US4792708 *Nov 23, 1987Dec 20, 1988Hr Textron, Inc.Force motor, multiple, parallel element linear suspension
US5134593 *May 17, 1991Jul 28, 1992Western Atlas International Inc.Geophone spring
US5139242 *Nov 6, 1990Aug 18, 1992Yarr George ALinear suspension device
US5271283 *Mar 31, 1992Dec 21, 1993The United States Of America As Represented By The United States Department Of EnergyBallistic impulse gauge
US5450375 *Jul 20, 1994Sep 12, 1995Shaw Industries LimitedGeophone shock absorber
US5469408 *Jul 20, 1994Nov 21, 1995Shaw Industries LimitedHigh resolution geophone
US5492313 *Jun 20, 1994Feb 20, 1996The Aerospace CorporationTangential linear flexure bearing
US5555222 *Sep 26, 1994Sep 10, 1996Shaw Industries LimitedLow distortion geophone spring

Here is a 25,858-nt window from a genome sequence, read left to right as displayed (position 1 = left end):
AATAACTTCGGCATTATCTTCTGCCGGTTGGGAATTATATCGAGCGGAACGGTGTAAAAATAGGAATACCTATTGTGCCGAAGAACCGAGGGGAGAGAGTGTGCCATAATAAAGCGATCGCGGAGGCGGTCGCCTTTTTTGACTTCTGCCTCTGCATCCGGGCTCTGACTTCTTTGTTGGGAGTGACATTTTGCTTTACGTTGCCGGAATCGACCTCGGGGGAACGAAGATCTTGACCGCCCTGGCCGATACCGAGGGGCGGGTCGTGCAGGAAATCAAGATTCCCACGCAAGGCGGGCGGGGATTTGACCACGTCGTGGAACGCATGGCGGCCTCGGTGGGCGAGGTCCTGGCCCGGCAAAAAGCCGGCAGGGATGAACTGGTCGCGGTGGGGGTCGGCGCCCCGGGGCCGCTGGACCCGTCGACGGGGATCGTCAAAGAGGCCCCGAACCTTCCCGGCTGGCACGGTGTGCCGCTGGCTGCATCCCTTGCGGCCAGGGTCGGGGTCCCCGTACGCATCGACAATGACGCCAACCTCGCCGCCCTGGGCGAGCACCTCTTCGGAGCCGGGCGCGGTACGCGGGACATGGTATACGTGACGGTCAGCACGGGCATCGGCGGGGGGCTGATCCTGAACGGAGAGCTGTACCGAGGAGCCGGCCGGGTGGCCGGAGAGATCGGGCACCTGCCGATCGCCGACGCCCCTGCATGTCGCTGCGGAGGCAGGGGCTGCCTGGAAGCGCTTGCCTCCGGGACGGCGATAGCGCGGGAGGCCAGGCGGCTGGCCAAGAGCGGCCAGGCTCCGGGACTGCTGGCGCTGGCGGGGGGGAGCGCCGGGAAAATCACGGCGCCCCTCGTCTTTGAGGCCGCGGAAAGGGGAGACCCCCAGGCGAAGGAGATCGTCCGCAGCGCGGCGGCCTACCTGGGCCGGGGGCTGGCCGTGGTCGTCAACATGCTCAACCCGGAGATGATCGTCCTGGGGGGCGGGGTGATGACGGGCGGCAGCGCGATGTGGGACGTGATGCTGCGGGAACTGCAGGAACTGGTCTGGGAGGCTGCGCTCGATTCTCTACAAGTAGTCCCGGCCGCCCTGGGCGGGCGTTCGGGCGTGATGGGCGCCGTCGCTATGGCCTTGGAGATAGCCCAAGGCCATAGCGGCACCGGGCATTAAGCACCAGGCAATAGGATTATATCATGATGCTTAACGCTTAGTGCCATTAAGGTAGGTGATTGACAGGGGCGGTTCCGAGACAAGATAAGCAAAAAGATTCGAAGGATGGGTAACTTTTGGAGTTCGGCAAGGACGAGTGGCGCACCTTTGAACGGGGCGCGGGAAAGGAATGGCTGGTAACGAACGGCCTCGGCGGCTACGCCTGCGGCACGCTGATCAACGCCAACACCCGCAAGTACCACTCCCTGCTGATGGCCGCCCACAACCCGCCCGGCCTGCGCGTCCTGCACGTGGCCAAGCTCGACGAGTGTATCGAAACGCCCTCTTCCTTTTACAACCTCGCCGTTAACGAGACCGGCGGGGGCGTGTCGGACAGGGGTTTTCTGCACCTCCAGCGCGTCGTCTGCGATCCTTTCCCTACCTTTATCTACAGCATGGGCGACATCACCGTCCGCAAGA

US5915677 *May 29, 1997Jun 29, 1999Calsonic CorporationCircular plate spring
US6983924Apr 25, 2001Jan 10, 2006Brigham Young UniversityCompliant, ortho-planar, linear motion spring
US7115112Sep 1, 2003Oct 3, 2006Unomedical A/SDevice for subcutaneous administration of a medicament to a patient and tubing for same
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US7338398May 14, 2004Mar 4, 2008Brigham Young UniversityContinuously variable transmission or clutch with ortho-planar compliant mechanism
US7481794Sep 9, 2005Jan 27, 2009Unomedical A/SCover
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US7621395Jun 8, 2006Nov 24, 2009Unomedical A/SPacking for infusion set and method of applying an infusion set
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US7802824Nov 26, 2003Sep 28, 2010Unomedical A/SConnecting piece for a tubing
US7867199Dec 9, 2005Jan 11, 2011Unomedical A/SInserter
US7867200Dec 9, 2005Jan 11, 2011Unomedical A/SInserter